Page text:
Road to Avonlea: Alec King [ISFJ 9w1]

Function Order: Si-Fe-Ti-Ne

“Tell me, when we were courting, was I ever anything but a gentleman?”

Alec King

Rather than travel around the world and take risks like he wanted to, Alec took over running the farm when his father got sick, and built a family in Avonlea. Most of the time, he is content to work the farm, raise his children, and live a simple life, but whenever anyone who has had a more impressive life comes to visit, he feels a little disgruntled about having done so much out of “duty” and “never really lived.” Sensible, down to earth, and practical most of the time, Alec is also aware of others’ emotional needs and inclined to meet them. He often consoles his children, gives Sarah good advice in how to deal with Aunt Hetty, reminds his sister to be less harsh in how she speaks to others, and tries to mediate between his wife and his oldest sister. Alec finds it hard to move beyond past hurts and slights, and harbors a bit of resentment toward his brother for “abandoning them” and going around the world, and not properly parenting his son. Alec will go out of his way to care for his neighbors and their needs and is even kind to the local “witch” where his wife and son are suspicious. He doesn’t see the point in making a fuss about anything.

Enneagram: 9w1 sp/so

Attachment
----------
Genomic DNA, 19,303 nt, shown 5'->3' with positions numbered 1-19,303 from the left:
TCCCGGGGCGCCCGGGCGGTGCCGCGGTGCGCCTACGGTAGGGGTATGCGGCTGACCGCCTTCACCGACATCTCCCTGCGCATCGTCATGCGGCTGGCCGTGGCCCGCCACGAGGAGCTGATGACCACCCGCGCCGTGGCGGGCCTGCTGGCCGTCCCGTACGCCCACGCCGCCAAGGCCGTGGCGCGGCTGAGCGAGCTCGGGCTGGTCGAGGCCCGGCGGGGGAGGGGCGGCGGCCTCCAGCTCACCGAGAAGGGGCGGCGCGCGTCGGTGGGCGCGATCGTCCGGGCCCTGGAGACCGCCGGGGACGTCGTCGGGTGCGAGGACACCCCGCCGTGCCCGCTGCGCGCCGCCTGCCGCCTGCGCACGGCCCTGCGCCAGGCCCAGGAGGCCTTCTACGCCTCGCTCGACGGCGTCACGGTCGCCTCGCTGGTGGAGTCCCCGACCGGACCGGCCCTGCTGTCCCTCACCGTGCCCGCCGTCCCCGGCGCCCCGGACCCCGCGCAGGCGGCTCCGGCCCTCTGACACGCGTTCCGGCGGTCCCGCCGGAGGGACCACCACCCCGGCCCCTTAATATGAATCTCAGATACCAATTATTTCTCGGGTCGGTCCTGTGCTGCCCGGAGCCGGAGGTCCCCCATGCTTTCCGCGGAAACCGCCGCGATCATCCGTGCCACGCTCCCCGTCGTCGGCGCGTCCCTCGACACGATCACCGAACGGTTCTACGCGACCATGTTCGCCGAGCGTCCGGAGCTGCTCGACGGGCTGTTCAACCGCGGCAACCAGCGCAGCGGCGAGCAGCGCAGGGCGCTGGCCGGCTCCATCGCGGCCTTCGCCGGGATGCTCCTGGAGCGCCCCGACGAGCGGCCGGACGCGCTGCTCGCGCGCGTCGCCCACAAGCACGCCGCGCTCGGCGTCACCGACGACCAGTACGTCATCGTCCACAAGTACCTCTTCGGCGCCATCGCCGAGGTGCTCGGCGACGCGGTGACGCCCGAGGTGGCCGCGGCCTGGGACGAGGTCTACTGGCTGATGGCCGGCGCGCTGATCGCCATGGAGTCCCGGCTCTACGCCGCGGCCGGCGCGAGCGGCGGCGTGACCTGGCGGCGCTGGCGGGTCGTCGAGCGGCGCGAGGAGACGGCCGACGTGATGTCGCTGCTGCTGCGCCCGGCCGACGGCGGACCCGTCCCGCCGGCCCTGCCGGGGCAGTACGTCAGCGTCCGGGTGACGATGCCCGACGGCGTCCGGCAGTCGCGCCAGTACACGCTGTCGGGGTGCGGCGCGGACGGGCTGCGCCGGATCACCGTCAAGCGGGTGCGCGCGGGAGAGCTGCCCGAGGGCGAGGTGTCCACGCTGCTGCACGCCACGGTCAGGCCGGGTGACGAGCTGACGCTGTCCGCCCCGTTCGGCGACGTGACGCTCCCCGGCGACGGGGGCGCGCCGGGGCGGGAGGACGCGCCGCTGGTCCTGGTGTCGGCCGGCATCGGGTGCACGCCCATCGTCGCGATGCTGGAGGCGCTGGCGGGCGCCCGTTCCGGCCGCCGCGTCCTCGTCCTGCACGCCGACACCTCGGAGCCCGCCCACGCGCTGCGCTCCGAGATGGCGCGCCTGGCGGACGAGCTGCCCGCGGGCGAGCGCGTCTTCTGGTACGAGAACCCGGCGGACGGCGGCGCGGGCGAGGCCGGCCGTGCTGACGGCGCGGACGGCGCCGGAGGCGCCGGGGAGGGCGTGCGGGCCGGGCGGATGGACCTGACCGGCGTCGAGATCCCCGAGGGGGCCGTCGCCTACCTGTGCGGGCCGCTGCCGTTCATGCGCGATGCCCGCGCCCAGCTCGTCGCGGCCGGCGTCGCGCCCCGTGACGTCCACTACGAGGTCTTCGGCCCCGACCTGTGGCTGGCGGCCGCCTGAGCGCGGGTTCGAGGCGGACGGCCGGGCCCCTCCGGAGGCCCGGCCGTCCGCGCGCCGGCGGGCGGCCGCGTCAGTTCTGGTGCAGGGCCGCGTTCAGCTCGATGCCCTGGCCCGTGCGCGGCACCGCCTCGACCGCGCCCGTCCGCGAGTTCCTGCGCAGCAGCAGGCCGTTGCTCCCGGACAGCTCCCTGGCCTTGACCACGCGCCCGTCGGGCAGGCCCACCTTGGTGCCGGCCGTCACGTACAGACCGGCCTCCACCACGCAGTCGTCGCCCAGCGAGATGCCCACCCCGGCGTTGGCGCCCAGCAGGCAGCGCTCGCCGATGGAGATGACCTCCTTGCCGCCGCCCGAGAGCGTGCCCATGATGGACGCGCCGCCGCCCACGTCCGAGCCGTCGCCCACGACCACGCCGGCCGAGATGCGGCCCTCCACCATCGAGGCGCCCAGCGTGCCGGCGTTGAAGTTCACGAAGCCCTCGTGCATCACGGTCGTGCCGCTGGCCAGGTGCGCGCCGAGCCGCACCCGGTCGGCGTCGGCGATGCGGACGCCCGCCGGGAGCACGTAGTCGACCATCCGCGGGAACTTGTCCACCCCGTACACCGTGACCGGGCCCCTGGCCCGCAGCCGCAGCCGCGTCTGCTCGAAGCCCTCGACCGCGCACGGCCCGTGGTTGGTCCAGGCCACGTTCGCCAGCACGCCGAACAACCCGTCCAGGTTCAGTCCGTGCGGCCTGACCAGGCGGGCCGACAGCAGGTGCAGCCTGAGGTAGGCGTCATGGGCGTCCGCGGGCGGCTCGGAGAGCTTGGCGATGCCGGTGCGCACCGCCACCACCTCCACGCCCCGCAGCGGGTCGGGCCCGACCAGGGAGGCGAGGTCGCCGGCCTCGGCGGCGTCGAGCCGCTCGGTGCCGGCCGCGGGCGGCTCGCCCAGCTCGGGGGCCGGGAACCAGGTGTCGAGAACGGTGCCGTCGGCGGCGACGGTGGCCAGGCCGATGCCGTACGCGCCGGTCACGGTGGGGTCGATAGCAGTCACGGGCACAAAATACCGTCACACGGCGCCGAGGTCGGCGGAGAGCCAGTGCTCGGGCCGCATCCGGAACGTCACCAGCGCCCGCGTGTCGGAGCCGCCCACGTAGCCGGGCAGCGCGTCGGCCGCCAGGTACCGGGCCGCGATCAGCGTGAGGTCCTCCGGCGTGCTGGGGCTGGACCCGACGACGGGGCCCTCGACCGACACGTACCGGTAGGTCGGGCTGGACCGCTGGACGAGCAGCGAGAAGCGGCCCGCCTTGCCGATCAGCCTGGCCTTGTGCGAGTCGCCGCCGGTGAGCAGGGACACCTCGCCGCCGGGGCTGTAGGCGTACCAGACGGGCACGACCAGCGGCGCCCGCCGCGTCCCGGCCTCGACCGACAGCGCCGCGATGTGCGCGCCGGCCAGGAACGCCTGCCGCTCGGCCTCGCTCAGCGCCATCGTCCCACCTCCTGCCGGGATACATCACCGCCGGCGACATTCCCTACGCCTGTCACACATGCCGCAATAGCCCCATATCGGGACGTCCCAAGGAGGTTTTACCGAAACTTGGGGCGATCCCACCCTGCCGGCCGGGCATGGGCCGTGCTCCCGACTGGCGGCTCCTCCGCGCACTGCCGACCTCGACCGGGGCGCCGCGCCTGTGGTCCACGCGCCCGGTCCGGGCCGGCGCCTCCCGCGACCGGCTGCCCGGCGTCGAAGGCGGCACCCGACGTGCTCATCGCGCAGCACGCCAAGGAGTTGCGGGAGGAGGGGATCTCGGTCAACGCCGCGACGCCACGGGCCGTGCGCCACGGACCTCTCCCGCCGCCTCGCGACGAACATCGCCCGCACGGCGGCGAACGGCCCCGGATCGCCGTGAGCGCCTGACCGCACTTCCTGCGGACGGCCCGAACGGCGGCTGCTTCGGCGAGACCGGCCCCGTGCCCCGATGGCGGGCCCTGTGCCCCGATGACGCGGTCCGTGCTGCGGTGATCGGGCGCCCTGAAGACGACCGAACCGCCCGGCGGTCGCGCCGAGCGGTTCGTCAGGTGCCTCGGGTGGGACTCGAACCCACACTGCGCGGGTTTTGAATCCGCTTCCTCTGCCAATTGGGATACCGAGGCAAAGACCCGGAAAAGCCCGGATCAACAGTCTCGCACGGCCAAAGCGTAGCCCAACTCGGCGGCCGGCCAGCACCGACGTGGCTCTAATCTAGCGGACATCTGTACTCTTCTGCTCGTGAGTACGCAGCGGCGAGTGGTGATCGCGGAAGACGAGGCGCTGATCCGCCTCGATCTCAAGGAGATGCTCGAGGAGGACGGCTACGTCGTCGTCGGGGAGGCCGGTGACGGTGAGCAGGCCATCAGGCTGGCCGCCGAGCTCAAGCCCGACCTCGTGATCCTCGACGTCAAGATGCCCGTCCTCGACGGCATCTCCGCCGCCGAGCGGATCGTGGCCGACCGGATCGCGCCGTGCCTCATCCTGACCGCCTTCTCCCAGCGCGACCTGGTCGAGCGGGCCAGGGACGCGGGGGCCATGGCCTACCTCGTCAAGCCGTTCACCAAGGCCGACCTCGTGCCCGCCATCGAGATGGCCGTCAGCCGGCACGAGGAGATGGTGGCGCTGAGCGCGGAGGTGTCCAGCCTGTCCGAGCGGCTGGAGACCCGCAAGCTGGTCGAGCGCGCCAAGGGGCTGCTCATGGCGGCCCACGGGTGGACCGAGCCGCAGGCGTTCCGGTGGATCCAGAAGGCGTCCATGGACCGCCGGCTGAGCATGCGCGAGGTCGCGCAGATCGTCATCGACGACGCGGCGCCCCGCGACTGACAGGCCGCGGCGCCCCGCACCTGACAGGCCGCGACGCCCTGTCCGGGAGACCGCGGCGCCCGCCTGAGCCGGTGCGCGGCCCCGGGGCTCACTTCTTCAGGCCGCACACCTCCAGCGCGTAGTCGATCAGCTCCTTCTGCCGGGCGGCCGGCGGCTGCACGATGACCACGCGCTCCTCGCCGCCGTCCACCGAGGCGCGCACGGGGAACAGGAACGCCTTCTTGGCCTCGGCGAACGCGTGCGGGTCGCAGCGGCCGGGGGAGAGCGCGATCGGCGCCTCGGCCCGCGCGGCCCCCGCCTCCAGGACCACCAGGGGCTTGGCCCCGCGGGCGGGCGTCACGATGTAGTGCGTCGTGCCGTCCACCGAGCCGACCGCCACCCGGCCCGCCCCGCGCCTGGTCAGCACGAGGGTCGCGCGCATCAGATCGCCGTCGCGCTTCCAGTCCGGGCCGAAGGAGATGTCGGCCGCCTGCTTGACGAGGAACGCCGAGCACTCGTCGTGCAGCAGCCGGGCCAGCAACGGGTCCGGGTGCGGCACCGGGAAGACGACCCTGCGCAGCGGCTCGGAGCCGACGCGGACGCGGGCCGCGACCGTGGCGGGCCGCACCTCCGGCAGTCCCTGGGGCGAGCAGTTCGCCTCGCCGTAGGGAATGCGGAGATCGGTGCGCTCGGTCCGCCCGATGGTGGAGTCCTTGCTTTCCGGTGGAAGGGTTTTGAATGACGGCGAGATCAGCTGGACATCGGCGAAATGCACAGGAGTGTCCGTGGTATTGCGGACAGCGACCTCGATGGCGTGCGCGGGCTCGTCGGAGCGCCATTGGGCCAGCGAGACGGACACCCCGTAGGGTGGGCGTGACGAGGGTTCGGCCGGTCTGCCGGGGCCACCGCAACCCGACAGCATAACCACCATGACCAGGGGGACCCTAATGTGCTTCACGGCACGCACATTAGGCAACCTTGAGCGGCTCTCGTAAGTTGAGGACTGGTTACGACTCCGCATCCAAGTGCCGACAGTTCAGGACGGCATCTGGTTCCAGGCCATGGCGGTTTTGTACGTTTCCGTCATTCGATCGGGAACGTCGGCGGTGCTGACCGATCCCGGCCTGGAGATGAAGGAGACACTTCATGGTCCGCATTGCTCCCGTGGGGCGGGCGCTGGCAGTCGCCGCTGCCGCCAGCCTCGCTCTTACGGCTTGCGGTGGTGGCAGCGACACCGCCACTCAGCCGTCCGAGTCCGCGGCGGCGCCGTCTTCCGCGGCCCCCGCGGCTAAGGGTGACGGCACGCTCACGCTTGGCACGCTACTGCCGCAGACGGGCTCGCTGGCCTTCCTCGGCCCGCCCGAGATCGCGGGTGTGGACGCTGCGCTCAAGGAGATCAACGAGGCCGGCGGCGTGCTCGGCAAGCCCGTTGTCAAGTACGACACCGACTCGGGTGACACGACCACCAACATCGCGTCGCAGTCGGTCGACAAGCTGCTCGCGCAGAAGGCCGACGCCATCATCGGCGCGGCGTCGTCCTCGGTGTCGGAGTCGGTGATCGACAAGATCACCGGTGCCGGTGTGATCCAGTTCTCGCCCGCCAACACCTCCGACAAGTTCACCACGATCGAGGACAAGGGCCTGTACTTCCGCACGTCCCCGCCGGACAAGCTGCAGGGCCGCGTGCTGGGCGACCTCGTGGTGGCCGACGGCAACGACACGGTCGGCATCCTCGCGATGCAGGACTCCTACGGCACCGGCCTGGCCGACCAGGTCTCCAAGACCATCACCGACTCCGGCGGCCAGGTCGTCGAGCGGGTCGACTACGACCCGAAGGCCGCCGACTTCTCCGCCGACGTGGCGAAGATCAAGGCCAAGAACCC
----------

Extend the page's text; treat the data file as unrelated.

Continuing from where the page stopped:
Alec is not a fan of hysterics in his household, and sometimes will ignore his wife entirely if she is being too upset. When she is especially needy, Alec will push her away and go outside to “do chores” by himself (and no, he doesn’t want her to come with him). He feels quite resentful at one point of another man’s adventures, and complains that he has never left the farm, just did what his father expected him to do, and take it over, run it, keep on keeping on… but in truth, Alec does not mind his life. He is comfortable in sameness, and in routine, and has a sense of duty and moral obligation that makes him a good father. But he can also be too permissive; his children are mean to each other and other kids at school, and often rude in his presence, but he does not over-correct them. Whenever Alec does force them to confront their bad behavior, he does so with tolerance and gentleness. He hates any kind of family uproar, but is quick to forgive Sarah when she causes one by seeing her side and the pain his daughter gave her in talking endlessly about her mother.